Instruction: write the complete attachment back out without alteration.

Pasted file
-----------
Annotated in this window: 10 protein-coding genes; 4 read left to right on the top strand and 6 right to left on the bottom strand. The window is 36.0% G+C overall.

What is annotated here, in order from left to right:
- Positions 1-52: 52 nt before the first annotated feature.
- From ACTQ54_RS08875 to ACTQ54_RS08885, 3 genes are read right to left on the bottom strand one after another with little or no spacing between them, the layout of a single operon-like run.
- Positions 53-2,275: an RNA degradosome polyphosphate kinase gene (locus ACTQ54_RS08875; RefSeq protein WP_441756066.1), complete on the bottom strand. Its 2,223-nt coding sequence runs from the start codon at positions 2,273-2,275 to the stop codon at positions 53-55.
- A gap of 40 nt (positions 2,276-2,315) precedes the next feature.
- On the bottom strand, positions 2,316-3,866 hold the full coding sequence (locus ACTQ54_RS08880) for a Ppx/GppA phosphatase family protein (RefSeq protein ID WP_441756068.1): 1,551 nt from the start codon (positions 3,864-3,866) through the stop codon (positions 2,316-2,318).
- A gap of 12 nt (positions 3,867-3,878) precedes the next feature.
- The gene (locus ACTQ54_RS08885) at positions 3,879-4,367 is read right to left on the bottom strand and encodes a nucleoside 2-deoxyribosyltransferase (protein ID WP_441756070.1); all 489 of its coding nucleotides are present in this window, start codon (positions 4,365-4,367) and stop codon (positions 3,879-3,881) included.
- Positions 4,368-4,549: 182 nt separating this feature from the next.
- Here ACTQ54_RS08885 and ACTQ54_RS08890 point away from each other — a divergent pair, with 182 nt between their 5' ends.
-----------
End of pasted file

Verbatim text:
Annotated in this window: 10 protein-coding genes; 4 read left to right on the top strand and 6 right to left on the bottom strand. The window is 36.0% G+C overall.

What is annotated here, in order from left to right:
- Positions 1-52: 52 nt before the first annotated feature.
- From ACTQ54_RS08875 to ACTQ54_RS08885, 3 genes are read right to left on the bottom strand one after another with little or no spacing between them, the layout of a single operon-like run.
- Positions 53-2,275: an RNA degradosome polyphosphate kinase gene (locus ACTQ54_RS08875; RefSeq protein WP_441756066.1), complete on the bottom strand. Its 2,223-nt coding sequence runs from the start codon at positions 2,273-2,275 to the stop codon at positions 53-55.
- A gap of 40 nt (positions 2,276-2,315) precedes the next feature.
- On the bottom strand, positions 2,316-3,866 hold the full coding sequence (locus ACTQ54_RS08880) for a Ppx/GppA phosphatase family protein (RefSeq protein ID WP_441756068.1): 1,551 nt from the start codon (positions 3,864-3,866) through the stop codon (positions 2,316-2,318).
- A gap of 12 nt (positions 3,867-3,878) precedes the next feature.
- The gene (locus ACTQ54_RS08885) at positions 3,879-4,367 is read right to left on the bottom strand and encodes a nucleoside 2-deoxyribosyltransferase (protein ID WP_441756070.1); all 489 of its coding nucleotides are present in this window, start codon (positions 4,365-4,367) and stop codon (positions 3,879-3,881) included.
- Positions 4,368-4,549: 182 nt separating this feature from the next.
- Here ACTQ54_RS08885 and ACTQ54_RS08890 point away from each other — a divergent pair, with 182 nt between their 5' ends.